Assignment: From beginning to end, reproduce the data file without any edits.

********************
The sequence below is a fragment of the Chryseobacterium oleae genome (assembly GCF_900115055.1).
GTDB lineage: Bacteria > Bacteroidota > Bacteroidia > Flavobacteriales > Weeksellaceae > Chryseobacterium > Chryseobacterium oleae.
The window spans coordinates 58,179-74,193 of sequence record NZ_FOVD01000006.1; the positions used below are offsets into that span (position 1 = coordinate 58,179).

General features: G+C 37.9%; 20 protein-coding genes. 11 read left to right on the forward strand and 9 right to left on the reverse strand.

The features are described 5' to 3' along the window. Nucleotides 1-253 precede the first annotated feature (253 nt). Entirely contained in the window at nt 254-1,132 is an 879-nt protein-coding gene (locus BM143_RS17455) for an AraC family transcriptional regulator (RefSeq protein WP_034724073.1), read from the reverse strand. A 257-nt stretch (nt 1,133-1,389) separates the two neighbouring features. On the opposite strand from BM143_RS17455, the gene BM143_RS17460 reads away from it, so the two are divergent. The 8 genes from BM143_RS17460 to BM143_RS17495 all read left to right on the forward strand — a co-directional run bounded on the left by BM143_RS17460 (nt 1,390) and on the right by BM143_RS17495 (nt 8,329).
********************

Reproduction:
The sequence below is a fragment of the Chryseobacterium oleae genome (assembly GCF_900115055.1).
GTDB lineage: Bacteria > Bacteroidota > Bacteroidia > Flavobacteriales > Weeksellaceae > Chryseobacterium > Chryseobacterium oleae.
The window spans coordinates 58,179-74,193 of sequence record NZ_FOVD01000006.1; the positions used below are offsets into that span (position 1 = coordinate 58,179).

General features: G+C 37.9%; 20 protein-coding genes. 11 read left to right on the forward strand and 9 right to left on the reverse strand.

The features are described 5' to 3' along the window. Nucleotides 1-253 precede the first annotated feature (253 nt). Entirely contained in the window at nt 254-1,132 is an 879-nt protein-coding gene (locus BM143_RS17455) for an AraC family transcriptional regulator (RefSeq protein WP_034724073.1), read from the reverse strand. A 257-nt stretch (nt 1,133-1,389) separates the two neighbouring features. On the opposite strand from BM143_RS17455, the gene BM143_RS17460 reads away from it, so the two are divergent. The 8 genes from BM143_RS17460 to BM143_RS17495 all read left to right on the forward strand — a co-directional run bounded on the left by BM143_RS17460 (nt 1,390) and on the right by BM143_RS17495 (nt 8,329).